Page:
Former Democratic Rep. Tom Suozzi Wins Special Election To Succeed George Santos

His victory over Republican county legislator Mazi Melesa Pilip is a coup for Democrats.

Overcoming dissatisfaction with President Joe Biden and a surge in migrant arrivals that has played to Republican strengths, former U.S. Rep. Tom Suozzi, a Democrat, won Tuesday’s special election to succeed ex-Rep. George Santos in New York’s 3rd Congressional District.

Suozzi defeated Nassau County Legislator Mazi Melesa Pilip, a Republican, in a Long Island and northeast Queens seat that is nearly identical to the one he previously represented for three terms.

Suozzi had vacated the seat in 2022 to mount a quixotic bid for governor, prompting an open race where Santos, a Republican and federally indicted serial fabulist, won. (Congress expelled Santos in December, prompting the special election.)

In election-night remarks that were briefly interrupted by pro-Palestine protesters calling for a ceasefire in Gaza, Suozzi emphasized the need to unite the country behind common goals and relished in his opponent’s failure to paint him as an open-borders leftist.

“Despite all the attacks, despite all the lies about Tom Suozzi and the Squad, about Tom Suozzi being the godfather of the migrant crisis, about ‘Sanctuary Suozzi,’ despite the dirty tricks, despite the vaunted Nassau County Republican machine – we won!” he declared to cheers from the crowd at an upscale wedding venue in Woodbury, New York.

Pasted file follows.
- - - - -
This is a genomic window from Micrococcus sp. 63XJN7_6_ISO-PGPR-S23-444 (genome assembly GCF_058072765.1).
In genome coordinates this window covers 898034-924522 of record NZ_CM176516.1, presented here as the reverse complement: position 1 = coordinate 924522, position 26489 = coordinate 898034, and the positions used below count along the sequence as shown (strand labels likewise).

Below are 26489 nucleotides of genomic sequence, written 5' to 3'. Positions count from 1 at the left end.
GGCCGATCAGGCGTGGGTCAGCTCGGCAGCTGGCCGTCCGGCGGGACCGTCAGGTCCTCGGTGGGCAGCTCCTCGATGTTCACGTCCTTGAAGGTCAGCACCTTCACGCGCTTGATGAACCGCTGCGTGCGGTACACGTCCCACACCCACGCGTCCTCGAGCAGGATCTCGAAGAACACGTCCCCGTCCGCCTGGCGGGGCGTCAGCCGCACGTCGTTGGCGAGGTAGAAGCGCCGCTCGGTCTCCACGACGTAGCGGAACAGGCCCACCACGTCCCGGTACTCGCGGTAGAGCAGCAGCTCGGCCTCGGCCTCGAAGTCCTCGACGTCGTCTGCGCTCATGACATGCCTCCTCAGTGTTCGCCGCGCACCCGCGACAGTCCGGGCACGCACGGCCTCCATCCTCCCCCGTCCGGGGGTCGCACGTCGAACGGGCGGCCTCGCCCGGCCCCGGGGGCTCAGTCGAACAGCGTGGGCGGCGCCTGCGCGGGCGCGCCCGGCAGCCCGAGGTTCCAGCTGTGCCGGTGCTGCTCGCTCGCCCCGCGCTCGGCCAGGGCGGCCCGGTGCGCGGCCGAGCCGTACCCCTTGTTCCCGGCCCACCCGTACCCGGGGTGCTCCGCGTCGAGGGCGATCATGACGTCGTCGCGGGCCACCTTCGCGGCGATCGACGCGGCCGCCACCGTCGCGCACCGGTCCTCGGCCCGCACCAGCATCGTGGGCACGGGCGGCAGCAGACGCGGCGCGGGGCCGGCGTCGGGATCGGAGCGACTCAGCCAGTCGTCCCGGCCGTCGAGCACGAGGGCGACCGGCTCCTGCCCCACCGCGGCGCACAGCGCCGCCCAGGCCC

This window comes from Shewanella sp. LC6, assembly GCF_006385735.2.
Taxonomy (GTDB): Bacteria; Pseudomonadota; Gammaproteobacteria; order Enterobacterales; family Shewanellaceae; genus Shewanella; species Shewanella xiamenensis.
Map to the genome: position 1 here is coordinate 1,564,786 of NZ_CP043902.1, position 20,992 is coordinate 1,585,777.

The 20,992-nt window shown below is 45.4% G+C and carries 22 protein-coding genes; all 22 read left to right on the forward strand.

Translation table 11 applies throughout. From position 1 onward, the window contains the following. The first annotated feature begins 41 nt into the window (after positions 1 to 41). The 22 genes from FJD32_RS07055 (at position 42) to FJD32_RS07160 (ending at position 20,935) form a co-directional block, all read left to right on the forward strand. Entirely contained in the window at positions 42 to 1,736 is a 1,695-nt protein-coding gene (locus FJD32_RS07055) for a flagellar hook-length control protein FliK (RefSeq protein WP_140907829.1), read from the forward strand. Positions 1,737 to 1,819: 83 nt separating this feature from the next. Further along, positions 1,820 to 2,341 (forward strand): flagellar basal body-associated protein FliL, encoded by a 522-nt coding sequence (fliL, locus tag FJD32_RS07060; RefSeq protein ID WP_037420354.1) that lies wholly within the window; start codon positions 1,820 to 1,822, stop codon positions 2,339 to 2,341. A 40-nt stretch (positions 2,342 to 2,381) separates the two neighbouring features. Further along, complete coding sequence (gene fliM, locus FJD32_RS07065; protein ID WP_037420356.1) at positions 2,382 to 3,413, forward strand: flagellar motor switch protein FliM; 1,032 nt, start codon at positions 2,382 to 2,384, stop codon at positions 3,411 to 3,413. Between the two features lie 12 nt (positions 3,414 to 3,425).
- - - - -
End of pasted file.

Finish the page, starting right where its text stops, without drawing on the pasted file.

Democrats’ takeover of a GOP-held swing seat at once narrows Republicans’ already slim majority in the House, and provides a much-needed jolt of momentum for the party in the White House.

“Getting a win in a tough special election in a district that was trending red is a big boost and shows Democrats continue to defy expectations,” said Eric Koch, a spokesperson for Battleground New York, a progressive coalition fighting to help Democrats win the five Empire State House seats that Biden carried in 2020.

Biden carried New York’s 3rd by eight percentage points in 2020, but polling currently shows him losing the district in a head-to-head rematch against former President Donald Trump. Suozzi’s victory suggests that there is a playbook for Democrats in swing seats struggling to overcome Biden’s unpopularity and frustration over the influx of asylum-seekers and other migrants that has occurred on Biden’s watch.